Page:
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Cloudy Skies and Dense Breast Tissue

A Common Comparison

Imagine you’re looking at a sky that’s filled with thick, white clouds – looking for a tiny white bird. Now, imagine you’re looking at a clear, blue sky looking for that same tiny white bird. In which scenario do you think it would be easier to see the white bird?

This is the analogy that fellowship-trained, board-certified breast imaging radiologist Dr. Kenneth Crosby often shares with his patients when explaining what it means to have dense breast tissue. For radiologists whose eyes are trained to look for small white masses on a mammogram, it’s simply harder to detect abnormalities in women with dense breast tissue.

When talking about breast density, it’s first important to understand the various categories of density. Dr. Crosby explains there are four categories as follows:

  • Fatty breasts mean the breasts are made up mostly fat – this accounts for 10% of women.
  • Scattered areas of fibroglandular density mean some areas of the breast are dense, but most are not. This accounts for 40% of all women.
  • Heterogeneously dense means most of the breast tissue is dense in nature. This accounts for 40% of women.
  • Extremely dense means nearly all the breast tissue is dense. This accounts for just 10% of women.

Generally, those with heterogeneously dense or extremely dense breasts are those who are considered to have dense breast tissue.

In North Carolina, state law mandates that your radiologist include this information in their report. That’s because women with dense breast tissue are considered to be at a slightly higher risk for developing breast cancer, although doctors aren’t yet sure why this is the case.

With that said, dense breast tissue is extremely common – accounting for 50% of all women – most of whom will never develop breast cancer.

“When looking at mammogram results for women with dense breasts, it can be more difficult to see the white masses that may indicate cancer,” explains Dr. Crosby. “While we certainly don’t want these women to be overly concerned, we do often recommend these women opt for a 3D mammogram. 3D mammograms allow us to get more images of the various layers of tissue within the breast – making it easier to detect abnormalities that may not show up in a standard mammogram.”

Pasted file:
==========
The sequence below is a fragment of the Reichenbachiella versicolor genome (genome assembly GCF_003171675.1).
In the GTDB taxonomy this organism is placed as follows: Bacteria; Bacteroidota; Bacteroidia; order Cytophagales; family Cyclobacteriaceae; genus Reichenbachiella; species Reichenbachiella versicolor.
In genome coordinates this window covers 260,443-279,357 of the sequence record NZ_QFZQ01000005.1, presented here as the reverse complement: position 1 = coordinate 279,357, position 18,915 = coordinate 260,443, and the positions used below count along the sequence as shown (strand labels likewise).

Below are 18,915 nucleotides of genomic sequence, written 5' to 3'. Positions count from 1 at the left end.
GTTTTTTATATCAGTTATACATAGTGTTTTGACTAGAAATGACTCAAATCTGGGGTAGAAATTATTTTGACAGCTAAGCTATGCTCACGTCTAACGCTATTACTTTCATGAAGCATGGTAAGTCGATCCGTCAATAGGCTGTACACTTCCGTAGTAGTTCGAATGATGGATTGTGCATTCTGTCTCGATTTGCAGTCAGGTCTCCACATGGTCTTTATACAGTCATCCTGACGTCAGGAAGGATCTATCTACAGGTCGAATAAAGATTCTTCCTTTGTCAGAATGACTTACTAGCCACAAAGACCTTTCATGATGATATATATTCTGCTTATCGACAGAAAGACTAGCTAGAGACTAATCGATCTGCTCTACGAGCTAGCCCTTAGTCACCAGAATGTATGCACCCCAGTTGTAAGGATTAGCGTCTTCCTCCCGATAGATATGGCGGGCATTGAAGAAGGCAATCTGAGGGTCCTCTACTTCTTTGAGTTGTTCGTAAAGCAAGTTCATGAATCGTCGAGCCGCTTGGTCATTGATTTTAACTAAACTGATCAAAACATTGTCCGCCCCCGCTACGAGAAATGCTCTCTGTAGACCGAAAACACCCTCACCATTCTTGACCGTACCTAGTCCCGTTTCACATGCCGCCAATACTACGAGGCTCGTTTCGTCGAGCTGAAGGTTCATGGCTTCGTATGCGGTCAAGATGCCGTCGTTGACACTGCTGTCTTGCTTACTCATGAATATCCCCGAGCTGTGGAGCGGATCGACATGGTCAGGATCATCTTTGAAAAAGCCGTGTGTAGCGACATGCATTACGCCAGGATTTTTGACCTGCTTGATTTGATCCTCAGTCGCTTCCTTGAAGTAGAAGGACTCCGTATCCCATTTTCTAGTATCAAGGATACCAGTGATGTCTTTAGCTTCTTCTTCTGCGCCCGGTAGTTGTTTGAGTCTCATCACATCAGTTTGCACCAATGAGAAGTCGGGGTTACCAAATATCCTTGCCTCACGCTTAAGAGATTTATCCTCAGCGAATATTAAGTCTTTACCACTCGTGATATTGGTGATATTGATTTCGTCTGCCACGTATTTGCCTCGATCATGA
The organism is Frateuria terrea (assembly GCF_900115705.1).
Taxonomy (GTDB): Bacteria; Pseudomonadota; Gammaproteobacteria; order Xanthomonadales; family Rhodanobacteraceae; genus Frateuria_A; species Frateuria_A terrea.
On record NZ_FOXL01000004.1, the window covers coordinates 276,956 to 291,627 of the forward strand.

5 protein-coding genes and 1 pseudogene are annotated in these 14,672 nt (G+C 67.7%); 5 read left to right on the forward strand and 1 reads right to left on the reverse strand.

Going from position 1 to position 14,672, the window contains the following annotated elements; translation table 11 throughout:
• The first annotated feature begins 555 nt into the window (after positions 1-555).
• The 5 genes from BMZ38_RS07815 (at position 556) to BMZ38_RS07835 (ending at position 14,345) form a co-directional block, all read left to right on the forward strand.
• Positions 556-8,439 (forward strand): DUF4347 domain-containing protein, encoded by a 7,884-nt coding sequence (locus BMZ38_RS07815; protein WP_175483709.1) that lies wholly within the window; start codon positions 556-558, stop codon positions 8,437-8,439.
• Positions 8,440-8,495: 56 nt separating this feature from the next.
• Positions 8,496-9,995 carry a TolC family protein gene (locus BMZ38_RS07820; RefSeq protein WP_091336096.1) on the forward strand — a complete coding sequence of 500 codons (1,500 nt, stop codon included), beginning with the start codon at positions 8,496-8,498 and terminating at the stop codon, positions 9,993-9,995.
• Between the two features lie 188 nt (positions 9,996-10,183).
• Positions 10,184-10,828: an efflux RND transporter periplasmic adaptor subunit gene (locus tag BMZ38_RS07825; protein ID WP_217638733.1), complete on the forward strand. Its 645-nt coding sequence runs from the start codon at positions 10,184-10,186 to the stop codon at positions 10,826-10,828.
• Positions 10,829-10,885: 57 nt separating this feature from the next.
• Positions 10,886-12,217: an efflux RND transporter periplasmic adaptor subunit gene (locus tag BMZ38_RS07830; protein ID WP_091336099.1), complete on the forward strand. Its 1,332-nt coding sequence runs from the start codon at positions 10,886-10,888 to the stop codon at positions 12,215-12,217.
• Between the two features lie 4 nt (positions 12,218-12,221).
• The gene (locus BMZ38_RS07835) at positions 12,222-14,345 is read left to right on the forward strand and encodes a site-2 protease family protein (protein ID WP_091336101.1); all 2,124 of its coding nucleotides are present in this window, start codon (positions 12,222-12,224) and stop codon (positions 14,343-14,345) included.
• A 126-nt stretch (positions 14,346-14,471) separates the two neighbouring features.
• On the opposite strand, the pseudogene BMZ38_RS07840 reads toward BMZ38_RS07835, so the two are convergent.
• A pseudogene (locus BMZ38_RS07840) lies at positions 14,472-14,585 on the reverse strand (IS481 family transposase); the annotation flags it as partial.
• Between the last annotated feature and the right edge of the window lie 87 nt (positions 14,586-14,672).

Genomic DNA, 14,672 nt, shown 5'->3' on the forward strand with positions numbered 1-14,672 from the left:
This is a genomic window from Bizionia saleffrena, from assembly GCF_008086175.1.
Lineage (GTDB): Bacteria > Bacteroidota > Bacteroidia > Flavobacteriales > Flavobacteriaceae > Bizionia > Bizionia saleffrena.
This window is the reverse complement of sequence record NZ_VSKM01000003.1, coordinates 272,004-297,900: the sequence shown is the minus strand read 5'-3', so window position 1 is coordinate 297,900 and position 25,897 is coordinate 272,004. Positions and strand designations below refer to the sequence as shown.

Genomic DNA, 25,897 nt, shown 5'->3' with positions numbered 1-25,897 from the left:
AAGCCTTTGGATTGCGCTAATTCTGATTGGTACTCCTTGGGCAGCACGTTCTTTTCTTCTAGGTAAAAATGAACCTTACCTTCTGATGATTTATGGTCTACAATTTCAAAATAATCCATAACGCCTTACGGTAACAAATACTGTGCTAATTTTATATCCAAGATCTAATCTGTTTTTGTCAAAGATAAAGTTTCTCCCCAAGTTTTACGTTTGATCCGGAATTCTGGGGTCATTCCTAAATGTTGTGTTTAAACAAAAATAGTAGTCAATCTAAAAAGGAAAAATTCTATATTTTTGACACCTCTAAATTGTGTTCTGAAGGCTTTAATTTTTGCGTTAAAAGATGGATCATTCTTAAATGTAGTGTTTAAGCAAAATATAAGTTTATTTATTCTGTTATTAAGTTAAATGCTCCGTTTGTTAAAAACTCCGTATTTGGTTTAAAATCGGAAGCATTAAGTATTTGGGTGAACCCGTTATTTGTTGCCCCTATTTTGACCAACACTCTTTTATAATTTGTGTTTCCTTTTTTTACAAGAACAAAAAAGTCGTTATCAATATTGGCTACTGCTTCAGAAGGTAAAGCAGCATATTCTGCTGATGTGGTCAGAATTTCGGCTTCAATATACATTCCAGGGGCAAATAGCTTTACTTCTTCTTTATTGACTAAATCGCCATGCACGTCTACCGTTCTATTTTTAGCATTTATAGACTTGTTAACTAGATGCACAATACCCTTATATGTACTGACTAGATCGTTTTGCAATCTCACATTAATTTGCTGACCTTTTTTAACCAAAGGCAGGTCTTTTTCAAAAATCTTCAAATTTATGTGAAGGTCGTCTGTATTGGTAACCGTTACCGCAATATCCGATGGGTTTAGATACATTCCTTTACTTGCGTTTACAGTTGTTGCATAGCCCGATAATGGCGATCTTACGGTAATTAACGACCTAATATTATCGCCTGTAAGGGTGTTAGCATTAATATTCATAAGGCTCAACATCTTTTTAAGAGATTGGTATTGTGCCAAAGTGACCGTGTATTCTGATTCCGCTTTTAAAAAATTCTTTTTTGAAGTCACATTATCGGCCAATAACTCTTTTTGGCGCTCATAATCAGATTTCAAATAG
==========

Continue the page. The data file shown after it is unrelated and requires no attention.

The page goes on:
Even so, Dr. Crosby reiterates that when it comes to breast cancer screening, the mammogram is still considered the gold standard. While other tests such as breast ultrasound or breast MRI are available for areas of concern, women who have a 2D mammogram or 3D mammogram and are not at an increased risk of breast cancer (due to personal/family history or other factors) don’t typically need another level of screening.

“While ultrasound and MRI imaging studies are helpful for looking at abnormalities identified on a mammogram, they may also often provide false positives that could result in costly biopsy procedures and a lot of unnecessary anxiety for women,” Dr. Crosby explains. “With that said, I never want to take the power of choice away from my patients.” In these cases, the patient’s referring physician will need to order a breast MRI in order for us to complete this secondary level of testing.

In addition, Dr. Crosby recommends that even during Covid-19, women should make sure to stay on schedule for getting an annual mammogram and have a yearly clinical breast exam from a primary care provider or OB/GYN. Furthermore, women are urged to conduct monthly self-breast exams as recommended by the American Cancer Society.

Dr. Kenneth Crosby is a fellowship-trained, board-certified breast imaging radiologist with Raleigh Radiology. He earned his medical degree from the University of North Carolina School of Medicine, where he went on to complete his residency in diagnostic radiology. He also completed his fellowship training in breast imaging from the University of North Carolina School of Medicine. He is a member of the American College of Radiology, the Radiological Society of North Carolina.

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